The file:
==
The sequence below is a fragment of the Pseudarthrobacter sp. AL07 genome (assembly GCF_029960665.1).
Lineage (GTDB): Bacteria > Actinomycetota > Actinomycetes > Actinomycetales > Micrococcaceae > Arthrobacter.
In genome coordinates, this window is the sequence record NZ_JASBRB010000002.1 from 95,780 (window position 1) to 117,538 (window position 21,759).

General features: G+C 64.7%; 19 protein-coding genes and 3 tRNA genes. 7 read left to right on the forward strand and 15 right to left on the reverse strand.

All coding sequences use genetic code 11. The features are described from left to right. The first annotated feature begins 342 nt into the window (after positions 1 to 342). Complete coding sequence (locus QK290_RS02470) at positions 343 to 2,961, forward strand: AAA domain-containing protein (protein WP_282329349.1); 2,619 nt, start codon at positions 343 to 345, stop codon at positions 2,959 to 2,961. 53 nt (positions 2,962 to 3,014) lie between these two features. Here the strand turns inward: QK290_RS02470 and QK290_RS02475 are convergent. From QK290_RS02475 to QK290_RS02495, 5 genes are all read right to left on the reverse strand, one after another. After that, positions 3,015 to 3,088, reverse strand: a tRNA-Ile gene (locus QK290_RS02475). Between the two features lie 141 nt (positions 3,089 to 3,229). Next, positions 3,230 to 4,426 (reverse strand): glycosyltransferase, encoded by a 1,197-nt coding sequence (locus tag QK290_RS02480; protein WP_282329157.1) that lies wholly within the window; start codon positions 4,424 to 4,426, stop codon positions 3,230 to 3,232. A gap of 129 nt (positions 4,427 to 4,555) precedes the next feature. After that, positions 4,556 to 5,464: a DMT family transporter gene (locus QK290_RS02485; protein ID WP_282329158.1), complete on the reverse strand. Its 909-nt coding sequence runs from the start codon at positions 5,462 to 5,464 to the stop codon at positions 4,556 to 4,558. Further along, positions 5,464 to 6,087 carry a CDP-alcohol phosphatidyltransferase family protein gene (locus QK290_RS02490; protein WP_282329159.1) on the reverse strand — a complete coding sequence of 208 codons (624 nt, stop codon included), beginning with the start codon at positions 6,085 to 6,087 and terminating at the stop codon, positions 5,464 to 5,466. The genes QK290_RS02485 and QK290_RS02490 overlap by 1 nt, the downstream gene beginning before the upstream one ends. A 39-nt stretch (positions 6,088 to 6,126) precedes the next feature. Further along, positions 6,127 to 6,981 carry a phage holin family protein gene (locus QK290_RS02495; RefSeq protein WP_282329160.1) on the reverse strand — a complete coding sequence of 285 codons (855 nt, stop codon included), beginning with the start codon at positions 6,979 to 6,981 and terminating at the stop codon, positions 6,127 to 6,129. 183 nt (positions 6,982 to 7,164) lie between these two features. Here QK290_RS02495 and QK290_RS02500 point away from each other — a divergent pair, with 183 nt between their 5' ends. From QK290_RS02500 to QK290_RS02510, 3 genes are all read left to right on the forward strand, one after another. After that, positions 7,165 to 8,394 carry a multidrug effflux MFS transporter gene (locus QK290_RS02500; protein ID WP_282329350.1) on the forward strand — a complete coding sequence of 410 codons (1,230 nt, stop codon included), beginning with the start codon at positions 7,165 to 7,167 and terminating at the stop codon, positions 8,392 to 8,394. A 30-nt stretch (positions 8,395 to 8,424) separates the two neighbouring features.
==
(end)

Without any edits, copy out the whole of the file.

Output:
The sequence below is a fragment of the Pseudarthrobacter sp. AL07 genome (assembly GCF_029960665.1).
Lineage (GTDB): Bacteria > Actinomycetota > Actinomycetes > Actinomycetales > Micrococcaceae > Arthrobacter.
In genome coordinates, this window is the sequence record NZ_JASBRB010000002.1 from 95,780 (window position 1) to 117,538 (window position 21,759).

General features: G+C 64.7%; 19 protein-coding genes and 3 tRNA genes. 7 read left to right on the forward strand and 15 right to left on the reverse strand.

All coding sequences use genetic code 11. The features are described from left to right. The first annotated feature begins 342 nt into the window (after positions 1 to 342). Complete coding sequence (locus QK290_RS02470) at positions 343 to 2,961, forward strand: AAA domain-containing protein (protein WP_282329349.1); 2,619 nt, start codon at positions 343 to 345, stop codon at positions 2,959 to 2,961. 53 nt (positions 2,962 to 3,014) lie between these two features. Here the strand turns inward: QK290_RS02470 and QK290_RS02475 are convergent. From QK290_RS02475 to QK290_RS02495, 5 genes are all read right to left on the reverse strand, one after another. After that, positions 3,015 to 3,088, reverse strand: a tRNA-Ile gene (locus QK290_RS02475). Between the two features lie 141 nt (positions 3,089 to 3,229). Next, positions 3,230 to 4,426 (reverse strand): glycosyltransferase, encoded by a 1,197-nt coding sequence (locus tag QK290_RS02480; protein WP_282329157.1) that lies wholly within the window; start codon positions 4,424 to 4,426, stop codon positions 3,230 to 3,232. A gap of 129 nt (positions 4,427 to 4,555) precedes the next feature. After that, positions 4,556 to 5,464: a DMT family transporter gene (locus QK290_RS02485; protein ID WP_282329158.1), complete on the reverse strand. Its 909-nt coding sequence runs from the start codon at positions 5,462 to 5,464 to the stop codon at positions 4,556 to 4,558. Further along, positions 5,464 to 6,087 carry a CDP-alcohol phosphatidyltransferase family protein gene (locus QK290_RS02490; protein WP_282329159.1) on the reverse strand — a complete coding sequence of 208 codons (624 nt, stop codon included), beginning with the start codon at positions 6,085 to 6,087 and terminating at the stop codon, positions 5,464 to 5,466. The genes QK290_RS02485 and QK290_RS02490 overlap by 1 nt, the downstream gene beginning before the upstream one ends. A 39-nt stretch (positions 6,088 to 6,126) precedes the next feature. Further along, positions 6,127 to 6,981 carry a phage holin family protein gene (locus QK290_RS02495; RefSeq protein WP_282329160.1) on the reverse strand — a complete coding sequence of 285 codons (855 nt, stop codon included), beginning with the start codon at positions 6,979 to 6,981 and terminating at the stop codon, positions 6,127 to 6,129. 183 nt (positions 6,982 to 7,164) lie between these two features. Here QK290_RS02495 and QK290_RS02500 point away from each other — a divergent pair, with 183 nt between their 5' ends. From QK290_RS02500 to QK290_RS02510, 3 genes are all read left to right on the forward strand, one after another. After that, positions 7,165 to 8,394 carry a multidrug effflux MFS transporter gene (locus QK290_RS02500; protein ID WP_282329350.1) on the forward strand — a complete coding sequence of 410 codons (1,230 nt, stop codon included), beginning with the start codon at positions 7,165 to 7,167 and terminating at the stop codon, positions 8,392 to 8,394. A 30-nt stretch (positions 8,395 to 8,424) separates the two neighbouring features.